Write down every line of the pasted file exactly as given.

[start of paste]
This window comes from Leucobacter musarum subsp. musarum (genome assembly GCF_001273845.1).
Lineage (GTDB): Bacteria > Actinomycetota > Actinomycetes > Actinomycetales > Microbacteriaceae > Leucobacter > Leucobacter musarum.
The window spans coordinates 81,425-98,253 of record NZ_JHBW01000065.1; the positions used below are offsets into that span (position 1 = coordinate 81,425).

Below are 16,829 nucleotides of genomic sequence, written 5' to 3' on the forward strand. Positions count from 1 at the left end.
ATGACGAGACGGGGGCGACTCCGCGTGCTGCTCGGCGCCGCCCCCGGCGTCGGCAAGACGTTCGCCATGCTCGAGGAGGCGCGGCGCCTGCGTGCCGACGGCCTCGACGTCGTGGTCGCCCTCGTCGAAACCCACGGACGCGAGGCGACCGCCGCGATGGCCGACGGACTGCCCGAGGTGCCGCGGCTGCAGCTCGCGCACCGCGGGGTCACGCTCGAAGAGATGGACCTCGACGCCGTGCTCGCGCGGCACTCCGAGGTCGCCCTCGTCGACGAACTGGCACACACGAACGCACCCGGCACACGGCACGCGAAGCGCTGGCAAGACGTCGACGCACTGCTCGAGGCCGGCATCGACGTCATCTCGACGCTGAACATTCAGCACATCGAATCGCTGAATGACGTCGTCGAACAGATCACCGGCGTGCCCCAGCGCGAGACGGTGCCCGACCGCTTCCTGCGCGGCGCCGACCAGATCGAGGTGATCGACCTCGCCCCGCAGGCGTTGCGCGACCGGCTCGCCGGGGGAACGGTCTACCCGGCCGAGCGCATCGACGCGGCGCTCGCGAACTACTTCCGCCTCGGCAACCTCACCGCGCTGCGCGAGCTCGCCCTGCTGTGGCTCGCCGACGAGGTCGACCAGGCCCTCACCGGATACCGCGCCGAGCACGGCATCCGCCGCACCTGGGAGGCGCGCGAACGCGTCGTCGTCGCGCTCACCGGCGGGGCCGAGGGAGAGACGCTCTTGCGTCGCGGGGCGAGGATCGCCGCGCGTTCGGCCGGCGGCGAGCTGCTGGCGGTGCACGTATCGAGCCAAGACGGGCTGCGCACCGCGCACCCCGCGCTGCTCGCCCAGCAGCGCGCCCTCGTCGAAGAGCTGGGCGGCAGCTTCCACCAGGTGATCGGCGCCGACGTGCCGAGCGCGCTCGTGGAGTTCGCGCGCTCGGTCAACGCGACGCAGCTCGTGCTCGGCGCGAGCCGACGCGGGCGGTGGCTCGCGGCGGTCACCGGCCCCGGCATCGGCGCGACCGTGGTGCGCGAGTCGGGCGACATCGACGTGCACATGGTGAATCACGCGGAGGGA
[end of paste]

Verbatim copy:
This window comes from Leucobacter musarum subsp. musarum (genome assembly GCF_001273845.1).
Lineage (GTDB): Bacteria > Actinomycetota > Actinomycetes > Actinomycetales > Microbacteriaceae > Leucobacter > Leucobacter musarum.
The window spans coordinates 81,425-98,253 of record NZ_JHBW01000065.1; the positions used below are offsets into that span (position 1 = coordinate 81,425).

Below are 16,829 nucleotides of genomic sequence, written 5' to 3' on the forward strand. Positions count from 1 at the left end.
ATGACGAGACGGGGGCGACTCCGCGTGCTGCTCGGCGCCGCCCCCGGCGTCGGCAAGACGTTCGCCATGCTCGAGGAGGCGCGGCGCCTGCGTGCCGACGGCCTCGACGTCGTGGTCGCCCTCGTCGAAACCCACGGACGCGAGGCGACCGCCGCGATGGCCGACGGACTGCCCGAGGTGCCGCGGCTGCAGCTCGCGCACCGCGGGGTCACGCTCGAAGAGATGGACCTCGACGCCGTGCTCGCGCGGCACTCCGAGGTCGCCCTCGTCGACGAACTGGCACACACGAACGCACCCGGCACACGGCACGCGAAGCGCTGGCAAGACGTCGACGCACTGCTCGAGGCCGGCATCGACGTCATCTCGACGCTGAACATTCAGCACATCGAATCGCTGAATGACGTCGTCGAACAGATCACCGGCGTGCCCCAGCGCGAGACGGTGCCCGACCGCTTCCTGCGCGGCGCCGACCAGATCGAGGTGATCGACCTCGCCCCGCAGGCGTTGCGCGACCGGCTCGCCGGGGGAACGGTCTACCCGGCCGAGCGCATCGACGCGGCGCTCGCGAACTACTTCCGCCTCGGCAACCTCACCGCGCTGCGCGAGCTCGCCCTGCTGTGGCTCGCCGACGAGGTCGACCAGGCCCTCACCGGATACCGCGCCGAGCACGGCATCCGCCGCACCTGGGAGGCGCGCGAACGCGTCGTCGTCGCGCTCACCGGCGGGGCCGAGGGAGAGACGCTCTTGCGTCGCGGGGCGAGGATCGCCGCGCGTTCGGCCGGCGGCGAGCTGCTGGCGGTGCACGTATCGAGCCAAGACGGGCTGCGCACCGCGCACCCCGCGCTGCTCGCCCAGCAGCGCGCCCTCGTCGAAGAGCTGGGCGGCAGCTTCCACCAGGTGATCGGCGCCGACGTGCCGAGCGCGCTCGTGGAGTTCGCGCGCTCGGTCAACGCGACGCAGCTCGTGCTCGGCGCGAGCCGACGCGGGCGGTGGCTCGCGGCGGTCACCGGCCCCGGCATCGGCGCGACCGTGGTGCGCGAGTCGGGCGACATCGACGTGCACATGGTGAATCACGCGGAGGGA